You’ve sent 10 emails, left four voicemails, camped out in your potential customer’s reception area, and still you can’t get any love. It sure seemed like you were making progress. But now everything has gone dark. Is the sale alive? Is it dead? Has the prospect moved on?

What is happening?

Welcome to the purgatory of the stuck sale. The deal is not dead... at least, no one has told you it’s dead. But it’s not going anywhere. And like a driver sitting in gridlock, you’re not sure what to do. If you get off the road, will you find a faster route or just more traffic or a long detour? If you sit tight, will traffic ever start flowing again? 

The first thing to know is that in every sales pipeline, some deals get stuck. You are right to feel frustrated. But don't let that frustration distract you from addressing the problem. Here are three suggestions for shaking things loose. 

1. Cut Through the Silence. You can only send so many “Hey, I’m checking in again!” emails before you start sounding desperate. If they are not working, then they are not working. Instead, write to your prospect with a pen (remember those?) on paper (remember that?) saying something like: “Just thought a quick note might catch your eye. I know you are busy. I’d love to re-connect. Don’t want to pester, but I think we’ve got something here. Please let me know if you’ve got time for a quick chat. Best, Craig.” Handwritten notes are more likely to get responses because surprisingly few people write them anymore. Be one of those people.

For a large or otherwise important sale, select a book you think might help the prospect in his business and include it with the note. “Thought you should see this. It’s a great read [for the following reasons]. Hope you find it helpful. Let’s connect soon. Best." Needless to say, it’s a good idea to have actually read the book.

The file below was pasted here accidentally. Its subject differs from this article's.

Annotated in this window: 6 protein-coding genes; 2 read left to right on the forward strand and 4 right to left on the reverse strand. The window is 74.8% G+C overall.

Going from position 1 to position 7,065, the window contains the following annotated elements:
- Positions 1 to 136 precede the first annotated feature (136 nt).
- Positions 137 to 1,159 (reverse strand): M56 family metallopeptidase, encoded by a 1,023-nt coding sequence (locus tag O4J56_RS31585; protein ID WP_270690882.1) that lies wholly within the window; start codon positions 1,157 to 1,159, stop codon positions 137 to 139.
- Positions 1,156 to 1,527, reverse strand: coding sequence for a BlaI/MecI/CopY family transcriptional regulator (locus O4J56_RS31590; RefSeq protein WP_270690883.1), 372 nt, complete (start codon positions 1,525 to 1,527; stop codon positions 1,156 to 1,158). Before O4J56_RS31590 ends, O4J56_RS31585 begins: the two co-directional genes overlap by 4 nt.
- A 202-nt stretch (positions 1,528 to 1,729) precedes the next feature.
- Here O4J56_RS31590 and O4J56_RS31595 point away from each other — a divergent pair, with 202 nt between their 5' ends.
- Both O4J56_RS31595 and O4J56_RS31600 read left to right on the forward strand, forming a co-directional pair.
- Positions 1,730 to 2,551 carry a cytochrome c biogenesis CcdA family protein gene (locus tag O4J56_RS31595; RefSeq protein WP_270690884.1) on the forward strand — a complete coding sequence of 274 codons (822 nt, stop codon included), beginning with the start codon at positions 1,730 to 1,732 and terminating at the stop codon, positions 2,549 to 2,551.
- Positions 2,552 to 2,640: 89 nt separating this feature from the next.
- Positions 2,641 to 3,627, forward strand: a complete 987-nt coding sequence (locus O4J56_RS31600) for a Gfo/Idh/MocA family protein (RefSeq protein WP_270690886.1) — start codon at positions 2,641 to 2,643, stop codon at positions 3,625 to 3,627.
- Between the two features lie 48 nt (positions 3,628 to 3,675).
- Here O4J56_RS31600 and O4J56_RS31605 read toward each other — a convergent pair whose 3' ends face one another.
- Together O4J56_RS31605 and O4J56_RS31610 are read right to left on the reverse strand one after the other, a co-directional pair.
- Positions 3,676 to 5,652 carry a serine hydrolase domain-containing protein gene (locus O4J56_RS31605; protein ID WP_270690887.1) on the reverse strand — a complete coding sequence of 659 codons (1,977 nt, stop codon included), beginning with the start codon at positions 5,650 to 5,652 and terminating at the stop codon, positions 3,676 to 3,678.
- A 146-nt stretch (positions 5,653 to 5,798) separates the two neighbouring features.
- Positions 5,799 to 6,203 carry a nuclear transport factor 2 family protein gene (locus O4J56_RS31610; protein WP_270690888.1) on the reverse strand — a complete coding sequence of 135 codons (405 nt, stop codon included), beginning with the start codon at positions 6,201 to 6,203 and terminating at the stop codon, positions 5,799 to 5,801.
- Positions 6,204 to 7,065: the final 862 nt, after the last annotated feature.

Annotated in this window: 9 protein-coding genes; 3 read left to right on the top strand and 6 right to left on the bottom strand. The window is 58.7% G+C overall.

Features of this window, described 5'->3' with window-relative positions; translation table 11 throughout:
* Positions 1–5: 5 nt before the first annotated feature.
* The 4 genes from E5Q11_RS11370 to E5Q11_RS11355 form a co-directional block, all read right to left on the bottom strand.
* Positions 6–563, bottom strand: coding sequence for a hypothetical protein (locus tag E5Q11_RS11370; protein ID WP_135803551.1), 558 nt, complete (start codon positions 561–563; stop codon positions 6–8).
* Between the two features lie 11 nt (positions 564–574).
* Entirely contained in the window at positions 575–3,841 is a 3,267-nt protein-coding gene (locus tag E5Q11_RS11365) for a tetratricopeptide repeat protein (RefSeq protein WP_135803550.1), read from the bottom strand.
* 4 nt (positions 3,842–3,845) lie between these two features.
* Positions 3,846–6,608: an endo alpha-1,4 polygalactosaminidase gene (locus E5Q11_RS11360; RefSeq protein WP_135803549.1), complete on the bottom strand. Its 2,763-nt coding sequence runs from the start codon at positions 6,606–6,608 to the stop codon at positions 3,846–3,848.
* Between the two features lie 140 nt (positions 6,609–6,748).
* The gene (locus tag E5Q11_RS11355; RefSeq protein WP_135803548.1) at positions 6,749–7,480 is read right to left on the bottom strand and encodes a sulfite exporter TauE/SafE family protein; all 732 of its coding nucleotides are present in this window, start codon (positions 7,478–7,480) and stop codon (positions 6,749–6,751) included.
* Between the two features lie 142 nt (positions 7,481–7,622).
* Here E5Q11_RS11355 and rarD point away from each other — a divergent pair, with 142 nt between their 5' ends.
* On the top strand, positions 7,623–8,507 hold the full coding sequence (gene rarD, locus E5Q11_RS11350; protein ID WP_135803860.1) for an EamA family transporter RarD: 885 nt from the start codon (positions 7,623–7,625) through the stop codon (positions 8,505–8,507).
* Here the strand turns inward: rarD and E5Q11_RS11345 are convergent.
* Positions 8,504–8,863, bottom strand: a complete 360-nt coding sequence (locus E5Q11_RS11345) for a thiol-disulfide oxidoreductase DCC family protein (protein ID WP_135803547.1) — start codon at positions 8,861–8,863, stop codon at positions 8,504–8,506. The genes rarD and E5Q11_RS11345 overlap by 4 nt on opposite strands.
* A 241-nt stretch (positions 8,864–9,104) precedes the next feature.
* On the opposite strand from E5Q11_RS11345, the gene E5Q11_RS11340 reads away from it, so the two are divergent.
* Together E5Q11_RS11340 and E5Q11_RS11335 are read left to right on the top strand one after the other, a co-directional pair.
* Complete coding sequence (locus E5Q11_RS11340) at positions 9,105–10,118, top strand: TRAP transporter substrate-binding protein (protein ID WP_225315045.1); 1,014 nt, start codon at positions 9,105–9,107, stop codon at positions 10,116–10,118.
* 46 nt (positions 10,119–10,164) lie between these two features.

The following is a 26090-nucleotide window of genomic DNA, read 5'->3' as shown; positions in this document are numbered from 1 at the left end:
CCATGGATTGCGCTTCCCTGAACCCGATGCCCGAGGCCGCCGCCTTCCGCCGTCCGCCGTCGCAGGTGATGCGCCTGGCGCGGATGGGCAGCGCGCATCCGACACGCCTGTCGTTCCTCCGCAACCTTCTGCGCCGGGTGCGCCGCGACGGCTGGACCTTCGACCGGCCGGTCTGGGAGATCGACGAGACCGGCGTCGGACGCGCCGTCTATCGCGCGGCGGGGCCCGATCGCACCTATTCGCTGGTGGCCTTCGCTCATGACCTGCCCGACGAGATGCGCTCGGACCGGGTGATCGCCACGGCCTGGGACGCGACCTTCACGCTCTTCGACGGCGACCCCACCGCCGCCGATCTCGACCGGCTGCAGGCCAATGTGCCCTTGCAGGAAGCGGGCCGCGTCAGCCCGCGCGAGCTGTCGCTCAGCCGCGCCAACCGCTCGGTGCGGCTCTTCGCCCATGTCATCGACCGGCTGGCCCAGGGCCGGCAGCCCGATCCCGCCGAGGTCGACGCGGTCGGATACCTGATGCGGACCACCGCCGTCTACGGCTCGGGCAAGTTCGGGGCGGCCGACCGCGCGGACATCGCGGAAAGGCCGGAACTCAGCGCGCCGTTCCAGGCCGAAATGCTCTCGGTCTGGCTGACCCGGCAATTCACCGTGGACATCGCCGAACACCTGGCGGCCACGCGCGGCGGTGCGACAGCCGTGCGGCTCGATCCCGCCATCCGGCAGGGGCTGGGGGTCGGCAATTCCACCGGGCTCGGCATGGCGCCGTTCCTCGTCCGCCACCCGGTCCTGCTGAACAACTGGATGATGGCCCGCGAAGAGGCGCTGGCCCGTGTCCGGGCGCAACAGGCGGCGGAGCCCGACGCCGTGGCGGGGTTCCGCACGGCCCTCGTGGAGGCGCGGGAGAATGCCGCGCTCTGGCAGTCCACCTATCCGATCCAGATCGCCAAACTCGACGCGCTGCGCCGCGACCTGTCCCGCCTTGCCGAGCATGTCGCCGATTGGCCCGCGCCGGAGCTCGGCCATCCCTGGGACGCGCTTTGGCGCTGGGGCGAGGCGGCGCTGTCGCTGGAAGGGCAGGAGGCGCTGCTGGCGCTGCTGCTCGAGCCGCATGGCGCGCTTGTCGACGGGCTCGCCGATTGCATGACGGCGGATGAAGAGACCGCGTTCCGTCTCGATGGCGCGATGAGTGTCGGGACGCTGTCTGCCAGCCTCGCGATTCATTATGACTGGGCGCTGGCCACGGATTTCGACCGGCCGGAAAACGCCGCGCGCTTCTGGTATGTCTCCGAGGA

2. Be bold, yet humble. Boldness makes clear that you have better things to do than chase around an unresponsive prospect. Humility acknowledges your awareness that you are not everyone’s first priority.

A good bold/humble note might say, “Christine, I know you are incredibly busy. I am as well. It looks like we are stalled, and I’m sorry about that. Is there anything I can do to move this forward, or are we at an impasse?” Notice how this missive balances the bold and the humble. First you are a little bit bold: reminding the prospect that you, also, are busy and recognizing the hard truth of the situation. Then you are little bit humble: apologizing for the impasse, even though it’s not your fault. Then you are bold again: acknowledging that you may have reached the end of this deal.

If that gets no response, try this: “I’m reaching out again (bold), and I hope I’m not bothering you (humble). The purpose of my note is to acknowledge the obvious (bold). It looks like you may have moved on to other priorities, and I totally understand that (humble). Although I think we could provide significant near-term value (bold), that may not be enough to move forward at this point (humble). I understand that and greatly appreciate the time you took to get to know us (humble). I won’t pursue this any further. But if there’s ever anything I can do for you, please do reach out (humble and bold!). Thanks so much." 

The humble/bold approach will likely shake loose a response of some kind. And it leaves a good impression on the prospect, whether or not she becomes a client.

And if that doesn’t work?

3. Move on. Sometimes, the silence you hear is the silence of the tomb. That’s OK. There are many more opportunities, which is why perpetual prospecting is so important. But before you move on, make it clear to your prospect that you understand the conversation is over and you’re fine with it. And thank her (you might even add a dash of humor.... It’s just business after all). “Christine, I’m interpreting the silence as lack of interest. I understand you have other priorities, and it looks like we are not one of them! Thanks so much for the time you gave this. I hope it was valuable for you. Best of luck to you and your team as you move forward.” 

True, you may never hear from her again. But you’ll put to rest the agony of uncertainty. And you can direct your energies to deals where progress--however slow--is still progress.